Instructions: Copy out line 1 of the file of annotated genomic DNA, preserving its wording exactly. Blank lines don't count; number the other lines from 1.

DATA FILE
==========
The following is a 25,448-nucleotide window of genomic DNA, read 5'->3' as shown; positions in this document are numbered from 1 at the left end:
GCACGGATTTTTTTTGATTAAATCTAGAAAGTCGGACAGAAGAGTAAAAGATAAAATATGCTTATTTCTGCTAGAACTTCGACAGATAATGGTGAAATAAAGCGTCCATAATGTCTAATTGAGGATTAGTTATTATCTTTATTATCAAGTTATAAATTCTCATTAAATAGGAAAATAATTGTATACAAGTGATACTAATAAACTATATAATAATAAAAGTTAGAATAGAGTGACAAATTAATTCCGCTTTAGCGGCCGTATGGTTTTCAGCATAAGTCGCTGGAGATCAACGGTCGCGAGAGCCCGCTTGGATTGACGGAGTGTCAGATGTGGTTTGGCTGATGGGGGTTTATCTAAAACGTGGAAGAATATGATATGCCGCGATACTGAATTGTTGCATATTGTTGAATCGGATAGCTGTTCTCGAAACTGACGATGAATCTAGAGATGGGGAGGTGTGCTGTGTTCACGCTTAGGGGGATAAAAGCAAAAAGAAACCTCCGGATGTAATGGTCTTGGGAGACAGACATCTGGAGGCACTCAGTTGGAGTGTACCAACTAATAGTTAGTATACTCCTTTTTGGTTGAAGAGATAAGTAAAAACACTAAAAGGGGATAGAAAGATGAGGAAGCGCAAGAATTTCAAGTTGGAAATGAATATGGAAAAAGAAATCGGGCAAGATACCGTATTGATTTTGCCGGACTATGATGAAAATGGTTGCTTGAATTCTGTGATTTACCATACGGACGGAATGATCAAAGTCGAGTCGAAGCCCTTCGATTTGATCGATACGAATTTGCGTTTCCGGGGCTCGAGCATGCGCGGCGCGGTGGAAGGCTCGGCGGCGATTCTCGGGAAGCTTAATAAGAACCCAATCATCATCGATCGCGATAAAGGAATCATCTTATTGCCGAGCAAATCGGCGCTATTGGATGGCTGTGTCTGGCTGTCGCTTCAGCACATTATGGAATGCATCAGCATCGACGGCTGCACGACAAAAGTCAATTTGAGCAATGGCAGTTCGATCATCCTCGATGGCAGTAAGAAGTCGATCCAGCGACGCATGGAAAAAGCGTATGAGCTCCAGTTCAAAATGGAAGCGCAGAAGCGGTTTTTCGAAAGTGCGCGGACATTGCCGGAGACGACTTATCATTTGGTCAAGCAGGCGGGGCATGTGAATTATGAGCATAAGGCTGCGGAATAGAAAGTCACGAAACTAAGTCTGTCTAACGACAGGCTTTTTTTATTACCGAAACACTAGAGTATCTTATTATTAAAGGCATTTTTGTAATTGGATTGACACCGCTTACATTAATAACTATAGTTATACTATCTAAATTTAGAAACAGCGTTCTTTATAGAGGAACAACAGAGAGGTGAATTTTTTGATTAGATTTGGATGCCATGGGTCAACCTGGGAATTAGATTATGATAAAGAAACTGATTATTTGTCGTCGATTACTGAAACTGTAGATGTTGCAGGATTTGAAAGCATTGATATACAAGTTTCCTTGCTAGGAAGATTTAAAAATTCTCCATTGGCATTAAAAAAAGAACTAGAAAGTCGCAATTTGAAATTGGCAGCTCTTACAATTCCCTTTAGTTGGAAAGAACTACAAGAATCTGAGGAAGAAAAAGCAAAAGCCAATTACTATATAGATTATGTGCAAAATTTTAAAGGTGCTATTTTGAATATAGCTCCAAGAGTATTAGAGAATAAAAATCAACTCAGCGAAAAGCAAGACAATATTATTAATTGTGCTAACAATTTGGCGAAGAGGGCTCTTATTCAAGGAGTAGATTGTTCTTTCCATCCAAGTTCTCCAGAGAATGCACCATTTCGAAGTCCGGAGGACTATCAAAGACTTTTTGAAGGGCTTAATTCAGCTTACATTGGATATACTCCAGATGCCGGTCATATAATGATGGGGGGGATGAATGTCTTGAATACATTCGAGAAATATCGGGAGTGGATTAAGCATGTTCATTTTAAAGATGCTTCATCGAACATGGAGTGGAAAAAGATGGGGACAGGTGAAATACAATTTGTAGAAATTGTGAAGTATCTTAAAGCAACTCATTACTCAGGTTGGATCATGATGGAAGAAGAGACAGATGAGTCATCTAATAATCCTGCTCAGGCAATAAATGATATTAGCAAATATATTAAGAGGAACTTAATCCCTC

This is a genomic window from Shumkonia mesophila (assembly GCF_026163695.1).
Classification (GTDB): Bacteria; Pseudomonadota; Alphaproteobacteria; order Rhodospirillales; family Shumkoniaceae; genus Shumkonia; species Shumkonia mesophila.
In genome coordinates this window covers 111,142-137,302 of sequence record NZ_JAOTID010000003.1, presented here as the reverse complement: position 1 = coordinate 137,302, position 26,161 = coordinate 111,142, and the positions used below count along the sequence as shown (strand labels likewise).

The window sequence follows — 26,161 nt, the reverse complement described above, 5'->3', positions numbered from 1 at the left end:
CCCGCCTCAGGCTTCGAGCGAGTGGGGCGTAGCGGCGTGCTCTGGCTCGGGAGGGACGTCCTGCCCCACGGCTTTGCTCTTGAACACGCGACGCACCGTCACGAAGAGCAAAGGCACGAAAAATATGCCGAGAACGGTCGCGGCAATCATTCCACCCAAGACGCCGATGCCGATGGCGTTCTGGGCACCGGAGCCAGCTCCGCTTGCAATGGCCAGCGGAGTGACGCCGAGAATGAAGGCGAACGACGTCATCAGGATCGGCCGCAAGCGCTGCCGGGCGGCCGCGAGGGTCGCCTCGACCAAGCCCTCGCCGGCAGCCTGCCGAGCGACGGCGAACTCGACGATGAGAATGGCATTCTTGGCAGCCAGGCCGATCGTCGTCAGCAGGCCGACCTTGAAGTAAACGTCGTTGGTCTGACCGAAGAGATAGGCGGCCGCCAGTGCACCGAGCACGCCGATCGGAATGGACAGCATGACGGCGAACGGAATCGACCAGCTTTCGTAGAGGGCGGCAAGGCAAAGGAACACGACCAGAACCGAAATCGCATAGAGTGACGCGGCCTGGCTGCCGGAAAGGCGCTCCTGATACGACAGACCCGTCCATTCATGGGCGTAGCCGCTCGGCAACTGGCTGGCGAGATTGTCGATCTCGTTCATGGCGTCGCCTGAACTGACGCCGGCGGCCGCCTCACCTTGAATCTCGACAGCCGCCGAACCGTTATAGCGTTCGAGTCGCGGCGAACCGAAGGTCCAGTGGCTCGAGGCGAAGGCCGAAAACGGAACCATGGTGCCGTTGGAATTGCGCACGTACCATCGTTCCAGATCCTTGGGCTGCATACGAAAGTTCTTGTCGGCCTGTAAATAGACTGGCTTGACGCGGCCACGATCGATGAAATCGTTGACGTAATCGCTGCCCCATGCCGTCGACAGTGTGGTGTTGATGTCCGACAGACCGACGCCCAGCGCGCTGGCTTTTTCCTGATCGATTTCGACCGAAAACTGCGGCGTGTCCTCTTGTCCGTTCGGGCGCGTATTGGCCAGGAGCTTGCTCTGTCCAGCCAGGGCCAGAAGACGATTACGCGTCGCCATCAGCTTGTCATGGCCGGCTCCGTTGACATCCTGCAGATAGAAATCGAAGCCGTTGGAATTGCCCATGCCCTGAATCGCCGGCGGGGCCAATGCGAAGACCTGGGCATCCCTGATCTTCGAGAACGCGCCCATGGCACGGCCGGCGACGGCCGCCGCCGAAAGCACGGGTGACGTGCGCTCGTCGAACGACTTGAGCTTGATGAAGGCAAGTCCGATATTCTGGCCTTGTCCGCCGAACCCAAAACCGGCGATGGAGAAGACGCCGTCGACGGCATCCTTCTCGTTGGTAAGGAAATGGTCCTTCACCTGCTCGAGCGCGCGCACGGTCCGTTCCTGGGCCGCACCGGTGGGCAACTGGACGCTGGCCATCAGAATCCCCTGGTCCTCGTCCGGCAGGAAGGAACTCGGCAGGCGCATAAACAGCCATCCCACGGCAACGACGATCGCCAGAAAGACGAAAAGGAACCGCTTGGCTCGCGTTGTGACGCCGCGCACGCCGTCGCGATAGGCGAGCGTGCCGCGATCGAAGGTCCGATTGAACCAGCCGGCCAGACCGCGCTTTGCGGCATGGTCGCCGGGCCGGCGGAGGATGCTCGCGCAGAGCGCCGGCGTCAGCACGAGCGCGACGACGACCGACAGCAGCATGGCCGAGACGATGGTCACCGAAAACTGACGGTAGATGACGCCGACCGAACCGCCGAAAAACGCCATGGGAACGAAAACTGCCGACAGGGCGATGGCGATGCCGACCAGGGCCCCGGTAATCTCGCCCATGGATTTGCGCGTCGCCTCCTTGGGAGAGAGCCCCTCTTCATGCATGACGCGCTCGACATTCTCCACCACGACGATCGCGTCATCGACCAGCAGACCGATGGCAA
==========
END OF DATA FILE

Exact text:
The following is a 25,448-nucleotide window of genomic DNA, read 5'->3' as shown; positions in this document are numbered from 1 at the left end: